Images crowd together and change rapidly in “It Must Change.” The sequence of images of nature in flux (bees, apples, and pigeons, among others) is in stark contrast to the “great statue of General Du Puy” that is not subject to change and therefore not reflective of reality. There follow images of mystic marriages that represent the thesis, antithesis, and synthesis that constantly create new versions of reality. Part 2 also contains what may be an appealing reprise of one of Stevens’s early poems, “The Comedian as the Letter C,” which details the adventures of Crispin as he tries and discards different types of art only to completely succumb to the life of the world at last, becoming a cabin-dwelling farmer instead of a poet. In Notes Toward a Supreme Fiction, the “planter,” by yielding to reality rather than attempting to impose order on it, has not lost out on anything.

“It Must Give Pleasure” uses images of music, a beautiful woman, and angels in its argument that pleasure is an essential ingredient of the supreme fiction. The complex concluding image of this poem is teasing and inconclusive. It is another scene of sexual attraction. The speaker addresses a woman who is identified with the earth, with the real: “Fat girl, terrestrial, my summer, my night/ How is it I find you in difference?” He is compelled by her, just as the imagination is compelled by the real; what he wants to do because of her attractiveness is to name her. This naming is the act of poetry and the act of love: “this unprovoked sensation requires/ That I should name you flatly, waste no words.” He concludes that the supreme fiction is “the more than rational distortion,/ The fiction that results from feeling.” Thus, images of mind and world merge with the male and female lovers: “I call you by name, my green, my fluent mundo./ You will have stopped revolving except in crystal.” The mind’s embrace of the world is the same as a lovers’ embrace. As in a lovers’ embrace, both mind and world are participants.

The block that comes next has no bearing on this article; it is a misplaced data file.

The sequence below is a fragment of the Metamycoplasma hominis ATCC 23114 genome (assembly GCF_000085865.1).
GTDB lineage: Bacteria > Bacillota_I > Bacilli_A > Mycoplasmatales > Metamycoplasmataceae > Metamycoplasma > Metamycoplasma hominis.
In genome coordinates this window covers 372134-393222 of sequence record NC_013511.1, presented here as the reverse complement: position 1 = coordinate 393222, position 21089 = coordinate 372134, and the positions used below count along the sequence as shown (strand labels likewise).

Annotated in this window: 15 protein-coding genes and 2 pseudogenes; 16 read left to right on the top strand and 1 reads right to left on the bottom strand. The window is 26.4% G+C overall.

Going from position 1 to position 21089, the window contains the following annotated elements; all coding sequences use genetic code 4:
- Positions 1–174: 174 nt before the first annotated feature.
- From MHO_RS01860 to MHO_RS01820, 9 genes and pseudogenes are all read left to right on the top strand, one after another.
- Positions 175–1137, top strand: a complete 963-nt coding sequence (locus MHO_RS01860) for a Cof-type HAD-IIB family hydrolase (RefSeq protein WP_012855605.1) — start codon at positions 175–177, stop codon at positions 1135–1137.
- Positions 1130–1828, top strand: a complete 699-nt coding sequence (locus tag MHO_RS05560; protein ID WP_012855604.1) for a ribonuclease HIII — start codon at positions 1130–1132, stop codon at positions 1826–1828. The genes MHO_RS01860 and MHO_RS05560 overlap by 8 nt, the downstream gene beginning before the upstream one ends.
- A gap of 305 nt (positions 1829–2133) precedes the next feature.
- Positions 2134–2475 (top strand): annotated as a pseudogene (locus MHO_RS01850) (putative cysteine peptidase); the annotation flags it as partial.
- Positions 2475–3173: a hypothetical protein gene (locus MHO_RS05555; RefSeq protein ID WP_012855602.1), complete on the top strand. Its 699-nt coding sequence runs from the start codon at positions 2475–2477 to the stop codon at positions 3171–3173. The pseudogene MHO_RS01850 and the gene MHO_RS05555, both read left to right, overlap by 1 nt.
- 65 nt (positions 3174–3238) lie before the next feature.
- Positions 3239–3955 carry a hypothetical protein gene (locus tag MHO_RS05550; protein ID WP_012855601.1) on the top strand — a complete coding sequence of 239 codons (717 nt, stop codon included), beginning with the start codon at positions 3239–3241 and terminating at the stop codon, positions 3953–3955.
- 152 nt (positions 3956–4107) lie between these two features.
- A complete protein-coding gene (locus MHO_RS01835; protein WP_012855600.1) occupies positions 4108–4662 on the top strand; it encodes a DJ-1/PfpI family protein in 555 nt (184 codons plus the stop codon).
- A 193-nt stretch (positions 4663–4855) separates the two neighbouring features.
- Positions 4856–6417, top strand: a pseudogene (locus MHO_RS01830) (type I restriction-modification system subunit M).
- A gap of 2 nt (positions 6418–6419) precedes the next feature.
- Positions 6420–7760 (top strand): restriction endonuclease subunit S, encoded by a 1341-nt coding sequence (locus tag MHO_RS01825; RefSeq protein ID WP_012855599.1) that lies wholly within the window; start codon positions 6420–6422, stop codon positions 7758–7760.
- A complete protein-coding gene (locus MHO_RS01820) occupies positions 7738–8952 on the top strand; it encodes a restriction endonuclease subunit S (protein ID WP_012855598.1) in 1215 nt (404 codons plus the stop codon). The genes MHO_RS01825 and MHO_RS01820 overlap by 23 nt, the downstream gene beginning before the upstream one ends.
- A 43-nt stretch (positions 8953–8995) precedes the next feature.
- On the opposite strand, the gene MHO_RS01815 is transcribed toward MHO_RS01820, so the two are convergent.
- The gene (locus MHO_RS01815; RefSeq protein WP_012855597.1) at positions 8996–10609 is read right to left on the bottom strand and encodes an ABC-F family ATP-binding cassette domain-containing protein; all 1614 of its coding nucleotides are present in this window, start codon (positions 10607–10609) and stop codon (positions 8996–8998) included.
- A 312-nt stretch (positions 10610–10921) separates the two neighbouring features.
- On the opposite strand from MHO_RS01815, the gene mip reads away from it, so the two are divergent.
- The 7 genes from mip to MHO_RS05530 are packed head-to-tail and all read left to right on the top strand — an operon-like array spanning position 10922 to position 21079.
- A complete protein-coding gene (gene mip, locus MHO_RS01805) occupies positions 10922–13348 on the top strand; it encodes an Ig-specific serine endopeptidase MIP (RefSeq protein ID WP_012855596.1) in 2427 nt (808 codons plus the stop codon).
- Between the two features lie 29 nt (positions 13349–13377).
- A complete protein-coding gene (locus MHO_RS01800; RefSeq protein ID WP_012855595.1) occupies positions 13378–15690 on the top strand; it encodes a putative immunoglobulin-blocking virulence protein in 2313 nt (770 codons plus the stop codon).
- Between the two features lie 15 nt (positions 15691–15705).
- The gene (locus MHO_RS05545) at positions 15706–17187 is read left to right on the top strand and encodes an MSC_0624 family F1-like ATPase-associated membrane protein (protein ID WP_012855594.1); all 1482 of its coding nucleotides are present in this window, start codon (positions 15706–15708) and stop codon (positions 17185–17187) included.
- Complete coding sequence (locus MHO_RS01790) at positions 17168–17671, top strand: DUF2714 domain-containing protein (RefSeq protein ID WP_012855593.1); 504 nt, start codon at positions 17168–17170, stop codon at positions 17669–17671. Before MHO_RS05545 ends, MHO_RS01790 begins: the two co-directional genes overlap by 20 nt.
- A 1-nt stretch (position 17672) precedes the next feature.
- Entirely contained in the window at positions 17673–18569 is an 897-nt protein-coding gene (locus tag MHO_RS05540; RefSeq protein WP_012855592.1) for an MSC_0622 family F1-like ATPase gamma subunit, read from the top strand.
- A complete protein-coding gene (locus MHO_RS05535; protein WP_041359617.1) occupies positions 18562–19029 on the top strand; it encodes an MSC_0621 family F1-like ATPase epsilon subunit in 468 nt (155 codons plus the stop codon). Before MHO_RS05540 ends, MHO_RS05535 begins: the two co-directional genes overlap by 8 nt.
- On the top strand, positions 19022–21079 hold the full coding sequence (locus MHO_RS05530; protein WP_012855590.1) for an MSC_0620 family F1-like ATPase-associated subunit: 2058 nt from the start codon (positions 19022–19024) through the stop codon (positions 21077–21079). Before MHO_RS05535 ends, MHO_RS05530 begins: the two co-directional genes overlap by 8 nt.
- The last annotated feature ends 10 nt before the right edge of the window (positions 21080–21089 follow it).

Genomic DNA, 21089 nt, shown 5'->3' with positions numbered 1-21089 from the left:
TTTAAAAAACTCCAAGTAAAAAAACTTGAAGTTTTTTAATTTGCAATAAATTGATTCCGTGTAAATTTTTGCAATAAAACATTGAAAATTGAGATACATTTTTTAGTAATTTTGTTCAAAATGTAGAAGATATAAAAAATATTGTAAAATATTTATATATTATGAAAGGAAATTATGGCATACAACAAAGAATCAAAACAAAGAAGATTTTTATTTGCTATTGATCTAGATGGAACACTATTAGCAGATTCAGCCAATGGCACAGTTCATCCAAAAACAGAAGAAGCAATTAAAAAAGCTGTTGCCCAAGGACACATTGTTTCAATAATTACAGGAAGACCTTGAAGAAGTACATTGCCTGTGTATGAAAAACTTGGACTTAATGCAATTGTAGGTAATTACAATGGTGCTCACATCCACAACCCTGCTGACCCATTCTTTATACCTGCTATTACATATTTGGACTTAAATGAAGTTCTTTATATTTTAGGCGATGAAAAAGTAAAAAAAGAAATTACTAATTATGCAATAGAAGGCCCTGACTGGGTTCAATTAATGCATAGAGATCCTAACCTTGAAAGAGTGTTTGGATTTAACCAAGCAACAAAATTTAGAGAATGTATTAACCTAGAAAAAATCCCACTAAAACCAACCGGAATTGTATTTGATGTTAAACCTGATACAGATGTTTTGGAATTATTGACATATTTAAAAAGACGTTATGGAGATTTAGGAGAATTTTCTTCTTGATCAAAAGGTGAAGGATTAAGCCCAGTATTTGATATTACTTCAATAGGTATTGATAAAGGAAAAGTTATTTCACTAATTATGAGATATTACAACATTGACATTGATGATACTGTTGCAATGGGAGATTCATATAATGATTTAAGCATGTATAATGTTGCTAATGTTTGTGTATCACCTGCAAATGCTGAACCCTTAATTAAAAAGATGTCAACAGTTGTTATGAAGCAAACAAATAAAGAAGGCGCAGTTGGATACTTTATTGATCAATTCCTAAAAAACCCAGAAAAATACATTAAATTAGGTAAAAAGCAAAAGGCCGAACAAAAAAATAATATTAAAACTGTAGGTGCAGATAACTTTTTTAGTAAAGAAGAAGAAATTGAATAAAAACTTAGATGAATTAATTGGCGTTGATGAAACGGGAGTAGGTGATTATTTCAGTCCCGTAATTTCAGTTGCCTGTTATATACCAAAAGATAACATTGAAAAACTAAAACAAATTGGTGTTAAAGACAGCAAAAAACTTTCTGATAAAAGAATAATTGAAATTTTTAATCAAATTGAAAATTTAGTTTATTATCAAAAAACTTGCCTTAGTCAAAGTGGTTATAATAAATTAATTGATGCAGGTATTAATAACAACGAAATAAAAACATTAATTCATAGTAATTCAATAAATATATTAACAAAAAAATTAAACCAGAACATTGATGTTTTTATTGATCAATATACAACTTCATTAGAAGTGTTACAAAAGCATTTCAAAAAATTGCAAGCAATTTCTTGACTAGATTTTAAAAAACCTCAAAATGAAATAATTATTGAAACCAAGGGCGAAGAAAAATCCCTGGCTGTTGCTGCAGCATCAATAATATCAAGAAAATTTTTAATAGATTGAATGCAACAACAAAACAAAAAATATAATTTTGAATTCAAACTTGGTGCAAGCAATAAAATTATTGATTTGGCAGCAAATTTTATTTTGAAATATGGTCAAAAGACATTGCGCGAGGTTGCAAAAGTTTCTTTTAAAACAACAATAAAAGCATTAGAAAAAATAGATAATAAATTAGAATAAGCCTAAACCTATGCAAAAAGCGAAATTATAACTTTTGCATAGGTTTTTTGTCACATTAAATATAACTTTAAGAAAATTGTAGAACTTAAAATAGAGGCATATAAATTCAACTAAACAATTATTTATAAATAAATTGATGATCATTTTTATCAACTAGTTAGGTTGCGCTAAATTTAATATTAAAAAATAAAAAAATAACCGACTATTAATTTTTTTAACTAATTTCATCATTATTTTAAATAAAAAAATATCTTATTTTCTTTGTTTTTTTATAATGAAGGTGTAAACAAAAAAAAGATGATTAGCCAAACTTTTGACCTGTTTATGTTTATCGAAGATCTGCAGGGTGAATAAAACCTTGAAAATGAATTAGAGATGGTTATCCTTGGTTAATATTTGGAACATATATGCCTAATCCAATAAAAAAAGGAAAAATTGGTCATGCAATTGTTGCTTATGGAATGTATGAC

The last section, the seven-tercet address to the soldier, uses images of the soldier’s life in a comparison between the real war and the poet’s war in an attempt to justify the ways of poetry to the war-torn present. This section was not a part of Stevens’s original project. For many readers, the triumphant meeting of poet and world at the end of “It Must Give Pleasure” is the high point of the poem and its true conclusion.


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Last Updated on May 5, 2015, by eNotes Editorial. Word Count: 119

Bates, Milton J. Wallace Stevens: A Mythology of Self. Berkeley: University of California Press, 1985.

Bloom, Harold. Wallace Stevens. Philadelphia: Chelsea House, 2003.

Cleghorn, Angus J. Wallace Stevens’ Poetics: The Neglected Rhetoric. New York: Palgrave, 2000.

Critchley, Simon. Things Merely Are: Philosophy in the Poetry of Wallace Stevens. New York: Routledge, 2005.

Ford, Sara J. Gertrude Stein and Wallace Stevens: The Performance of Modern Consciousness. New York: Routledge, 2002.

Leggett, B. J. Late Stevens: The Final Fiction. Baton Rouge: Louisiana State University Press, 2005.

Morse, Samuel F. Wallace Stevens: Poetry as Life. New York: Pegasus, 1970.

Santilli, Kristine S. Poetic Gesture: Myth, Wallace Stevens, and the Motions of Poetic Language. New York: Routledge, 2002.

Sharpe, Tony. Wallace Stevens: A Literary Life. New York: St. Martin’s Press, 2000.